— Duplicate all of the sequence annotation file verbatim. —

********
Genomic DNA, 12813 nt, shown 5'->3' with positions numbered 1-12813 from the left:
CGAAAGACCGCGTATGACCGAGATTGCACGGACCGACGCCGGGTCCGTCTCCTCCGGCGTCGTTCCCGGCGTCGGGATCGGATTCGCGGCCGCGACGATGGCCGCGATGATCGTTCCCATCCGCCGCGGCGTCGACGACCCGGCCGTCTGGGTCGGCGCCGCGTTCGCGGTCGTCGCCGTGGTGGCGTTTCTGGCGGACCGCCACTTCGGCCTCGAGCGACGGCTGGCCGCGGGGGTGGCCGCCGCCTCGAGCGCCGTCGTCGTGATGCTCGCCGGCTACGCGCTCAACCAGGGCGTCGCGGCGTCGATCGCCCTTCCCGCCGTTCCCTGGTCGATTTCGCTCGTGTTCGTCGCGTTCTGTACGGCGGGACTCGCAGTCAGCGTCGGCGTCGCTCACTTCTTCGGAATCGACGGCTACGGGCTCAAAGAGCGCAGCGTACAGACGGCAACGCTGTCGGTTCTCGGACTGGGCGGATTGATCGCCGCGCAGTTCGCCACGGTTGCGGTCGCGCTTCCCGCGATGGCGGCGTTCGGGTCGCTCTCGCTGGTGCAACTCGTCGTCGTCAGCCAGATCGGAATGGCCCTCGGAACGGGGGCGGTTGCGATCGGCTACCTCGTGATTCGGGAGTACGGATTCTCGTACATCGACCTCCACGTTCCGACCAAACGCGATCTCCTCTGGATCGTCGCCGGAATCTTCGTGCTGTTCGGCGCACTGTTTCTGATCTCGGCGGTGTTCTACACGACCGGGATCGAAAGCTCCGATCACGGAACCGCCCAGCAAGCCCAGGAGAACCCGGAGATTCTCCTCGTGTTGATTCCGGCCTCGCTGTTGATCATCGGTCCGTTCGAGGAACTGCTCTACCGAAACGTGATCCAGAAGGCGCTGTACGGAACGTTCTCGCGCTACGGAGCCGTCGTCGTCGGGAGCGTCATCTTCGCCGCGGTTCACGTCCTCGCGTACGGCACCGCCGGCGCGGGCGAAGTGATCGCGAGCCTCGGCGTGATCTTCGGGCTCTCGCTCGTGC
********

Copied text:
Genomic DNA, 12813 nt, shown 5'->3' with positions numbered 1-12813 from the left:
CGAAAGACCGCGTATGACCGAGATTGCACGGACCGACGCCGGGTCCGTCTCCTCCGGCGTCGTTCCCGGCGTCGGGATCGGATTCGCGGCCGCGACGATGGCCGCGATGATCGTTCCCATCCGCCGCGGCGTCGACGACCCGGCCGTCTGGGTCGGCGCCGCGTTCGCGGTCGTCGCCGTGGTGGCGTTTCTGGCGGACCGCCACTTCGGCCTCGAGCGACGGCTGGCCGCGGGGGTGGCCGCCGCCTCGAGCGCCGTCGTCGTGATGCTCGCCGGCTACGCGCTCAACCAGGGCGTCGCGGCGTCGATCGCCCTTCCCGCCGTTCCCTGGTCGATTTCGCTCGTGTTCGTCGCGTTCTGTACGGCGGGACTCGCAGTCAGCGTCGGCGTCGCTCACTTCTTCGGAATCGACGGCTACGGGCTCAAAGAGCGCAGCGTACAGACGGCAACGCTGTCGGTTCTCGGACTGGGCGGATTGATCGCCGCGCAGTTCGCCACGGTTGCGGTCGCGCTTCCCGCGATGGCGGCGTTCGGGTCGCTCTCGCTGGTGCAACTCGTCGTCGTCAGCCAGATCGGAATGGCCCTCGGAACGGGGGCGGTTGCGATCGGCTACCTCGTGATTCGGGAGTACGGATTCTCGTACATCGACCTCCACGTTCCGACCAAACGCGATCTCCTCTGGATCGTCGCCGGAATCTTCGTGCTGTTCGGCGCACTGTTTCTGATCTCGGCGGTGTTCTACACGACCGGGATCGAAAGCTCCGATCACGGAACCGCCCAGCAAGCCCAGGAGAACCCGGAGATTCTCCTCGTGTTGATTCCGGCCTCGCTGTTGATCATCGGTCCGTTCGAGGAACTGCTCTACCGAAACGTGATCCAGAAGGCGCTGTACGGAACGTTCTCGCGCTACGGAGCCGTCGTCGTCGGGAGCGTCATCTTCGCCGCGGTTCACGTCCTCGCGTACGGCACCGCCGGCGCGGGCGAAGTGATCGCGAGCCTCGGCGTGATCTTCGGGCTCTCGCTCGTGC